That said there are numerous pretty complicated functions in the Stan math library that are autodiffed. The eigenvalue solver is one.

Random sampling the 25 parameters

Hmm, Stan doesn’t really directly draw samples from it’s posterior distribution. It’s less of a guess-and-check process and more of an exploring process. Check out the Michael Betancourt or Radford Neal Intro HMC papers. There are some cool animations here: https://chi-feng.github.io/mcmc-demo/app.html#HamiltonianMC,standard

Plug into the PDEs then do numerical analysis(iteration)

Is this like an iterative sparse solver?

Calculate a set of result which can be considered as probabilities of binomial distribution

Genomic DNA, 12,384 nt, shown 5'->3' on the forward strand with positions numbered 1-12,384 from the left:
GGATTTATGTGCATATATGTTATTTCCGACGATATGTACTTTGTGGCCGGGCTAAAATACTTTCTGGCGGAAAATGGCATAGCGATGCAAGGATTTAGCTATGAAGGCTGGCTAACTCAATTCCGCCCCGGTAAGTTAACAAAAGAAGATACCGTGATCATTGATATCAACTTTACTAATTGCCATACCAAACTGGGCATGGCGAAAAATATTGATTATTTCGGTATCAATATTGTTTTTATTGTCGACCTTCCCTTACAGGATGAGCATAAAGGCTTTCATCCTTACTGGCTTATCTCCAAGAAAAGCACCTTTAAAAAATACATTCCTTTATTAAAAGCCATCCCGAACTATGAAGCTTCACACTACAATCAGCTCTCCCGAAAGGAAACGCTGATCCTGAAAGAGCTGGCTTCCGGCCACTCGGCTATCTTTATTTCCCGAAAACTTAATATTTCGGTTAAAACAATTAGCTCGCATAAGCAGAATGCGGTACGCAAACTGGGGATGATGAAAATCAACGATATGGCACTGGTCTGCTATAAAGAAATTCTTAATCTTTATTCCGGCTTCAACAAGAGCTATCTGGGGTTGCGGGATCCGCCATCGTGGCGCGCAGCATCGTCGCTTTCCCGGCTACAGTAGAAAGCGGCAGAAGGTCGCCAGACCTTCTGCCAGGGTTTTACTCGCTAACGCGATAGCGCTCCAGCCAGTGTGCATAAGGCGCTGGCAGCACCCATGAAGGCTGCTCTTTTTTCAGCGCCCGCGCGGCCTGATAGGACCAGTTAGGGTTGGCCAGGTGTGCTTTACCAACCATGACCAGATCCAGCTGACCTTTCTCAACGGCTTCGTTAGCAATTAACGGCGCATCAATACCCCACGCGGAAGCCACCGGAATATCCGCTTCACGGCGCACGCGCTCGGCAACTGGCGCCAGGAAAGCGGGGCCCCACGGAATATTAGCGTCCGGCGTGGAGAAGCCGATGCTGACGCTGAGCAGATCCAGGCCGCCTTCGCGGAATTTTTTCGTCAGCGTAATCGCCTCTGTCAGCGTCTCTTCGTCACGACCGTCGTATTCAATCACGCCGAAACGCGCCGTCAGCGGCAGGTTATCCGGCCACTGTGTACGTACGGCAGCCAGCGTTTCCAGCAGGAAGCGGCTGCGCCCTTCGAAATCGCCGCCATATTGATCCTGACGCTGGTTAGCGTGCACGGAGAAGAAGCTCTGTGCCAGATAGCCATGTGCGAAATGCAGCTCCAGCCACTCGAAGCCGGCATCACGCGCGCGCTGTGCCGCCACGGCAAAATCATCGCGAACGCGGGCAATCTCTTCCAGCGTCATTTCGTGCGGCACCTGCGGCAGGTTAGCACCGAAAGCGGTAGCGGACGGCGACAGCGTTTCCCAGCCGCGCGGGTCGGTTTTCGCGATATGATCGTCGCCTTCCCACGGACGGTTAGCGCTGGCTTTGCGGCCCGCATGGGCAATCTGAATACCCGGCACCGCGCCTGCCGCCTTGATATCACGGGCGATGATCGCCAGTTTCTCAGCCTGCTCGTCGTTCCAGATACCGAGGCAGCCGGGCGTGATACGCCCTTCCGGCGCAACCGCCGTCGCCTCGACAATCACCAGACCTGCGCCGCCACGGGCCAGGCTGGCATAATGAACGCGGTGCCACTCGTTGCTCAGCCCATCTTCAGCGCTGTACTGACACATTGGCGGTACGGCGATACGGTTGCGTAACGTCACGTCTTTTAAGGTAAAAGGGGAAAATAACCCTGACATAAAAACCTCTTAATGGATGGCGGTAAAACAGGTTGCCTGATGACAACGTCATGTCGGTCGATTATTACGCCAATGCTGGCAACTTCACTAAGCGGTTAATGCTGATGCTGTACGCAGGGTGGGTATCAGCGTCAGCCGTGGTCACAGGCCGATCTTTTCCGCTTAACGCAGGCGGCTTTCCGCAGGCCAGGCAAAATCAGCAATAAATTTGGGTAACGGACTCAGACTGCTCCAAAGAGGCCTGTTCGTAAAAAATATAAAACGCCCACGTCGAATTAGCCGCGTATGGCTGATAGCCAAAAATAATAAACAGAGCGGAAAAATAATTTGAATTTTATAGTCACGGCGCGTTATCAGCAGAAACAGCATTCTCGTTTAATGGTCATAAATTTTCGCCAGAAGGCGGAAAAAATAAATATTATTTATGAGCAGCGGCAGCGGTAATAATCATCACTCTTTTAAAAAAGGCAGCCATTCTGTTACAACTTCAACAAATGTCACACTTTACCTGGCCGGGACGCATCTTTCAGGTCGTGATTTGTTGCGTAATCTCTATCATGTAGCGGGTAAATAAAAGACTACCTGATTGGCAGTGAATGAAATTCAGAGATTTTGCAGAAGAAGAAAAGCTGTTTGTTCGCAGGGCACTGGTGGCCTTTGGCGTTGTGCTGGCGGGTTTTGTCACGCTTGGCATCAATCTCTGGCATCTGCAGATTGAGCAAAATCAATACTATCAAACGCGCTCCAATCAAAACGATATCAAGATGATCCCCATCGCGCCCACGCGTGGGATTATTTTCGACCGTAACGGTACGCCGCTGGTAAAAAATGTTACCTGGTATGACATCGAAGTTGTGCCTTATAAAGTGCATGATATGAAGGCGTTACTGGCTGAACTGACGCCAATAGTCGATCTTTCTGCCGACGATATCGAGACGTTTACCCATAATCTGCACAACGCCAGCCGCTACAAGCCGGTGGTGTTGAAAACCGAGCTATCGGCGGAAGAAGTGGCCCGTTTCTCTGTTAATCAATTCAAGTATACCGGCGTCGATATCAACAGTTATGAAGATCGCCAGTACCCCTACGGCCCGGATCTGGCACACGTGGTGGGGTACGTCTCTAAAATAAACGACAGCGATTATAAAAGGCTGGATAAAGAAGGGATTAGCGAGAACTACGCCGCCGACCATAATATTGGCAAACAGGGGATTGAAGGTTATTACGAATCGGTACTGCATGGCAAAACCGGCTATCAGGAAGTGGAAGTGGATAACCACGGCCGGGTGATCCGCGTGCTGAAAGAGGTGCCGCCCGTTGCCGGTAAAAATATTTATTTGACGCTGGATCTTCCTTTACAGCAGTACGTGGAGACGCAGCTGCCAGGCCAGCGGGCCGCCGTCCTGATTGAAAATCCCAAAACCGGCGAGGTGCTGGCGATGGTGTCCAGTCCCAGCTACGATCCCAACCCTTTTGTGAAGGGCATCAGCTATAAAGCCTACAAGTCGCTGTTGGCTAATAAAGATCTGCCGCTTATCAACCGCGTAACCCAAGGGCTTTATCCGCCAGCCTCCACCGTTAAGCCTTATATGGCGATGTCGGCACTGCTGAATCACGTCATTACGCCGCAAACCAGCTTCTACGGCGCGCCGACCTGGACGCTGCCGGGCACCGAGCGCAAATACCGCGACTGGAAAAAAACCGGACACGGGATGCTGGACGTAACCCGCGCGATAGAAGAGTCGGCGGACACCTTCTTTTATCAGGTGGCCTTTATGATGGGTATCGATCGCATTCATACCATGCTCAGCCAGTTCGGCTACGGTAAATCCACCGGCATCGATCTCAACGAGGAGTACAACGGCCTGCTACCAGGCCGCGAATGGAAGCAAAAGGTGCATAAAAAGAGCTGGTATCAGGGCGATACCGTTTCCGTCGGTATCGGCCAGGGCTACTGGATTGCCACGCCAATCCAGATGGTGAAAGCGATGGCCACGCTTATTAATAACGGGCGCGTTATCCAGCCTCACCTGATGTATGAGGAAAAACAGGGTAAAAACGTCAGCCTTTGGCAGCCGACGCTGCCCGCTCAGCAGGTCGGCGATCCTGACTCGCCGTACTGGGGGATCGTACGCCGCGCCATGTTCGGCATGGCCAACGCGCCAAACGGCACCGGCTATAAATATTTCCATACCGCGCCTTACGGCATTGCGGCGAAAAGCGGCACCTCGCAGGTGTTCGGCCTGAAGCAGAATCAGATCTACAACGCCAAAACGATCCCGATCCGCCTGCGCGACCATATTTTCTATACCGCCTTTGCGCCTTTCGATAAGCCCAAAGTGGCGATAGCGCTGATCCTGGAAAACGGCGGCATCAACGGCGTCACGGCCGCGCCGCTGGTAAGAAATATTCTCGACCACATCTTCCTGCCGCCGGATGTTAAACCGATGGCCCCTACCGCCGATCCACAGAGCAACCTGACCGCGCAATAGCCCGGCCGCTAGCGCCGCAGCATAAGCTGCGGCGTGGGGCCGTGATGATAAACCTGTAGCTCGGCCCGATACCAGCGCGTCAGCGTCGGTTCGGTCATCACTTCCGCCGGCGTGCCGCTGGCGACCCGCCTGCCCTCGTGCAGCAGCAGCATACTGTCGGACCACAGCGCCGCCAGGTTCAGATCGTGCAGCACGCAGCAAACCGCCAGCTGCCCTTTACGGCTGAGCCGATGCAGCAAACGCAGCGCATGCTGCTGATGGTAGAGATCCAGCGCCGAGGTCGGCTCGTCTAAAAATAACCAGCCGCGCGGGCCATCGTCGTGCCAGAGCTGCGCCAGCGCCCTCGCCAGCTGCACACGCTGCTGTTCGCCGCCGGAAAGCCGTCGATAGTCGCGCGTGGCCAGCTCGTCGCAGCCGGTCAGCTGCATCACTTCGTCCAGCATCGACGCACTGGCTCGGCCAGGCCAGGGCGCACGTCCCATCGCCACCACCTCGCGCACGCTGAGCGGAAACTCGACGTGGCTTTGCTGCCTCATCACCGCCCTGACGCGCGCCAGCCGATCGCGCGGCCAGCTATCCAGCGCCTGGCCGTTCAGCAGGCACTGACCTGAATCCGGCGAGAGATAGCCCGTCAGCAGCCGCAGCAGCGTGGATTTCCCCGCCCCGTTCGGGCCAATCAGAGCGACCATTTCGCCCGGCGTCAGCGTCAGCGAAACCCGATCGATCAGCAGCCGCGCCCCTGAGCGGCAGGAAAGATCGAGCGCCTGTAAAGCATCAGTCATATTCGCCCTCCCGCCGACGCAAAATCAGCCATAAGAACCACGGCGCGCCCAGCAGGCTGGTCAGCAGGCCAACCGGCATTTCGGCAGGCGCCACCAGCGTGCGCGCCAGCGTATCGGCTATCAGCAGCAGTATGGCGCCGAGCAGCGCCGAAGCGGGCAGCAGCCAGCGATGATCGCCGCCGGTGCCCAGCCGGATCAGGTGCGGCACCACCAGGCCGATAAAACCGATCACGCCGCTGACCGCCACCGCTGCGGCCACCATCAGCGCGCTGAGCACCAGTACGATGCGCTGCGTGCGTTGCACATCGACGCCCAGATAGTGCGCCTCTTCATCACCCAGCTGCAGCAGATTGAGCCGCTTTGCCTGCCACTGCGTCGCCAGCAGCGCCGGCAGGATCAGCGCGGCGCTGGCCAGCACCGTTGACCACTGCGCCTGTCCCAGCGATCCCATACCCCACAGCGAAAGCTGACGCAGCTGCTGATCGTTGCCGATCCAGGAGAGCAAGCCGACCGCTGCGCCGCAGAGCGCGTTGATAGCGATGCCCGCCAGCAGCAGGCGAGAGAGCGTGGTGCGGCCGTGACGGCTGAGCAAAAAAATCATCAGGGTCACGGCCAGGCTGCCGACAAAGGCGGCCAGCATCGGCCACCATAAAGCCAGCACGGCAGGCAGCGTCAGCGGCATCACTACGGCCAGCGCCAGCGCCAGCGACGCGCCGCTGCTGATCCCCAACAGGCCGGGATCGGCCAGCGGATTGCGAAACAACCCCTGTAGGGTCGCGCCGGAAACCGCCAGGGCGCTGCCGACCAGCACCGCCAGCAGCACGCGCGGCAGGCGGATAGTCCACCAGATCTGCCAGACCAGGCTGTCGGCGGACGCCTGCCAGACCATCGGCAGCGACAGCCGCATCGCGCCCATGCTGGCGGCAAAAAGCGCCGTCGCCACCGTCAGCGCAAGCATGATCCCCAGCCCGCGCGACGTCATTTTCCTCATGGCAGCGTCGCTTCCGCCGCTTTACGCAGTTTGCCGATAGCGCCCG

The results of the PDE are a distribution? Or get fed into a distribution as data? Can you write out what a hypothetical Stan model would look like? Do you have one that has maybe just a few parameters – 3-4 maybe instead of 25?

For inverse problem like this, for each HMC step the computing effort is in the inversion of the Hessian of the Tikhonov functional. If your parameter-to-observable mapping is linear and using a Gussian prior as well as likelihood, this is equivalent to the posterior cov matrix. I think stan can handle this. On the other hand, I’d be concerned about the amount of computing. Since you opt an iterative solver, I assume the linear system from PDE discretization is large. This could make it impractical to use MCMC. Another possible issue is the convergence tolerance of your Krylov solver, as if the solution is not accurate enough the number of effective samples can decrease.

So maybe you can profile it by hard coding a low dimensional matrix inversion in stan and examining its performance.